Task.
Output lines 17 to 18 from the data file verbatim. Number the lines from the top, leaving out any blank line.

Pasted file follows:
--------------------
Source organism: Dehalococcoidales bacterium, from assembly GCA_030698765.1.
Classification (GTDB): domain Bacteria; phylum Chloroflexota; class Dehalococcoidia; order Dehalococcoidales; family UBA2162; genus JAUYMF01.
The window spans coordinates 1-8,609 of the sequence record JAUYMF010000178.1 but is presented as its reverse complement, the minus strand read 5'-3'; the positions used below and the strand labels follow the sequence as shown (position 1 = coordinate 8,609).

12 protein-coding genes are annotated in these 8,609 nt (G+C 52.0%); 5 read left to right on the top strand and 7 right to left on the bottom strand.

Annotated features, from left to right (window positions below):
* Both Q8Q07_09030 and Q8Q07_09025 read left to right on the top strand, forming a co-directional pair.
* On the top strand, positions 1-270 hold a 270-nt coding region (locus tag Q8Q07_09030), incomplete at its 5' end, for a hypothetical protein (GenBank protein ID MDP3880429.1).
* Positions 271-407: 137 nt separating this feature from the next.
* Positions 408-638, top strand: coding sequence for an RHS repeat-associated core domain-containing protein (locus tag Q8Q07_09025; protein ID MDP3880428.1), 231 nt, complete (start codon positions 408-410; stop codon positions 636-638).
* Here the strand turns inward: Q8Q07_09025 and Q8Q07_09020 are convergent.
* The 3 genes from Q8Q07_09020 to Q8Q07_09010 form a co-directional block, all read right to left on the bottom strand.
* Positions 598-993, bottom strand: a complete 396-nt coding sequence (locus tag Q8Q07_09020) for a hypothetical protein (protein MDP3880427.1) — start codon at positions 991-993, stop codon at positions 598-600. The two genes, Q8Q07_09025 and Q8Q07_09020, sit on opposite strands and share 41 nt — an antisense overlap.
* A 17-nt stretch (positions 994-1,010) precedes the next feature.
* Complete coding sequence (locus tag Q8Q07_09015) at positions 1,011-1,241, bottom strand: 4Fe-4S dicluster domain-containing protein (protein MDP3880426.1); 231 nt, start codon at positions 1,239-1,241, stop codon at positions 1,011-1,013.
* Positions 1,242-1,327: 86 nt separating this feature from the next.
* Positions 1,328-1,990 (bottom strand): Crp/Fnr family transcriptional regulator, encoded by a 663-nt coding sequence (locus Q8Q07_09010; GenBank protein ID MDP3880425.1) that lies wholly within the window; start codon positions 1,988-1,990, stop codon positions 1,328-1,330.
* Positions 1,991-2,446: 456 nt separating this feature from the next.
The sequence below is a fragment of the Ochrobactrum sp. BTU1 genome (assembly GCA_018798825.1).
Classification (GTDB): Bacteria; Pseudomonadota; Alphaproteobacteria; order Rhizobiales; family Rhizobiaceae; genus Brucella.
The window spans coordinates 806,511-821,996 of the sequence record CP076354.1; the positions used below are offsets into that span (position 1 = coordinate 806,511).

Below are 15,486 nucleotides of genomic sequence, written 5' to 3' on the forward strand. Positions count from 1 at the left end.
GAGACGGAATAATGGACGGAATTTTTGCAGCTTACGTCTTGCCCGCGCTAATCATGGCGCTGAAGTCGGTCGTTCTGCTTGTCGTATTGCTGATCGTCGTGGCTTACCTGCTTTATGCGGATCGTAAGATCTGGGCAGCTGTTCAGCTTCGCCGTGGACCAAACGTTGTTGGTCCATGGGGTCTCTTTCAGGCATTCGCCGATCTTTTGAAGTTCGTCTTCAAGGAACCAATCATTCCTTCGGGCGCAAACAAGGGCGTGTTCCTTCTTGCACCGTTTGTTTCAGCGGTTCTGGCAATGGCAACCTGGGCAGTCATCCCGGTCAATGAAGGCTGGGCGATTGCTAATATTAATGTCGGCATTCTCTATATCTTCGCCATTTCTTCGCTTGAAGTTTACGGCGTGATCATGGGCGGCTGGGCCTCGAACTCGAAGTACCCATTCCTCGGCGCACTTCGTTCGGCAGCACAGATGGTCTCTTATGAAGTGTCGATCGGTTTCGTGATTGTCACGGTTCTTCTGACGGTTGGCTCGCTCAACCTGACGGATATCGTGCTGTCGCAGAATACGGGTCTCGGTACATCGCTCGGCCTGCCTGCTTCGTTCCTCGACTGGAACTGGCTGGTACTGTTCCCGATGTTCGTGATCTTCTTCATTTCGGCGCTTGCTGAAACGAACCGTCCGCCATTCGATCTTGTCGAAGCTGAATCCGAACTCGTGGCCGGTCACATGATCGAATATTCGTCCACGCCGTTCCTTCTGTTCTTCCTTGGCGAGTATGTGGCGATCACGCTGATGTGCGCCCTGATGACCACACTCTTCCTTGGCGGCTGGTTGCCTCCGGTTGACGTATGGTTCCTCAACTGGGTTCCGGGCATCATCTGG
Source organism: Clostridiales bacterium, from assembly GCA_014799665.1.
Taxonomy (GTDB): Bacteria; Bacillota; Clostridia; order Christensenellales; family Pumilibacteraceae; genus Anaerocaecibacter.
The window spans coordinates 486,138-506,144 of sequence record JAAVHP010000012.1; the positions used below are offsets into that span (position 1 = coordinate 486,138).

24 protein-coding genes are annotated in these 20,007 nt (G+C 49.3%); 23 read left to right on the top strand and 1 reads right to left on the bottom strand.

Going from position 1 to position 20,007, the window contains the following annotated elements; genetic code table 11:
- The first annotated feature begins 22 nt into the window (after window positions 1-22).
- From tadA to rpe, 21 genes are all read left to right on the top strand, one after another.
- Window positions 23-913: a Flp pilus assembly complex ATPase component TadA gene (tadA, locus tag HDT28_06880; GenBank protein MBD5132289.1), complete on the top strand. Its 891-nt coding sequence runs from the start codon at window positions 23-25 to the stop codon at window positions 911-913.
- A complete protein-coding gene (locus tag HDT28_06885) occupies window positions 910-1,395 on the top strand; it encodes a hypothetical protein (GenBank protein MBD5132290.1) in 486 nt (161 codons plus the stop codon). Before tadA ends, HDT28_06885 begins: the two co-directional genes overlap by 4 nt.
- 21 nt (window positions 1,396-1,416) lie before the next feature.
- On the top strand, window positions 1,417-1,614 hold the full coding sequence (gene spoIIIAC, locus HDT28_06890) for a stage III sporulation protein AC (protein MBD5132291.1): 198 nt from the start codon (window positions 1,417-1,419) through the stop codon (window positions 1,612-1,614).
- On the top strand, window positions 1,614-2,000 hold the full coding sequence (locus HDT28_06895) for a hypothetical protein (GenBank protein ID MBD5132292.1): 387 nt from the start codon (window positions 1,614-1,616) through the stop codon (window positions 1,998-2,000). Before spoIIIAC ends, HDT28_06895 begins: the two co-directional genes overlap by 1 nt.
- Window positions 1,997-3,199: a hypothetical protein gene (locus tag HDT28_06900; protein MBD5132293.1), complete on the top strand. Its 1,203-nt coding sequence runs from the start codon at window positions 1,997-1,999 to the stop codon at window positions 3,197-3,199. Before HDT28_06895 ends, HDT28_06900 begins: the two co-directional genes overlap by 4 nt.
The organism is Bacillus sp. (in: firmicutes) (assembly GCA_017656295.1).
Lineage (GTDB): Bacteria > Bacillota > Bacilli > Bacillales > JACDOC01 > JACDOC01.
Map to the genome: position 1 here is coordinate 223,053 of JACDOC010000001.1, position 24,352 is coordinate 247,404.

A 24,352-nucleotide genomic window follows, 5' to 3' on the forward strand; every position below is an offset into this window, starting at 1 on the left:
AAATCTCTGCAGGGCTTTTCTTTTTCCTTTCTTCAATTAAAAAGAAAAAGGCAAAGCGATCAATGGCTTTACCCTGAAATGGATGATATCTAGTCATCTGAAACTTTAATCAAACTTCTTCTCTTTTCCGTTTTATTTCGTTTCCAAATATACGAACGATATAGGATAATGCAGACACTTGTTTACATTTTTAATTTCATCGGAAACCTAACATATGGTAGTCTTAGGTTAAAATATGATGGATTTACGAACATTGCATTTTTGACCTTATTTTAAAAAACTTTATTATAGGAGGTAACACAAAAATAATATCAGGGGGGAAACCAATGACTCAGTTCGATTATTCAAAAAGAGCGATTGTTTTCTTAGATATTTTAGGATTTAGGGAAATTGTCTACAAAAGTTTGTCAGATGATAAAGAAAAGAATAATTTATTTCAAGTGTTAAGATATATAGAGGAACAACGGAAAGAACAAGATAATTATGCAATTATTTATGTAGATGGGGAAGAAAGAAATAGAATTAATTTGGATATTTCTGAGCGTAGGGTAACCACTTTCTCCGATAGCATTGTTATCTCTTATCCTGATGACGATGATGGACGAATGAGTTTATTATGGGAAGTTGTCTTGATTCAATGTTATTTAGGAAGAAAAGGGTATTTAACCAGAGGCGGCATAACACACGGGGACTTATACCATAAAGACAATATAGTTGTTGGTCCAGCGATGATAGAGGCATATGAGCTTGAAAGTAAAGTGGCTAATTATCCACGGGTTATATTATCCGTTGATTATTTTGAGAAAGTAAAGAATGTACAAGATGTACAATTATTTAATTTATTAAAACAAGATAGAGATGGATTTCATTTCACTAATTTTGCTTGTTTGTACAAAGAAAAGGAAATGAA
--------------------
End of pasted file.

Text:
* Positions 1,991-2,446: 456 nt separating this feature from the next.
The sequence below is a fragment of the Ochrobactrum sp. BTU1 genome (assembly GCA_018798825.1).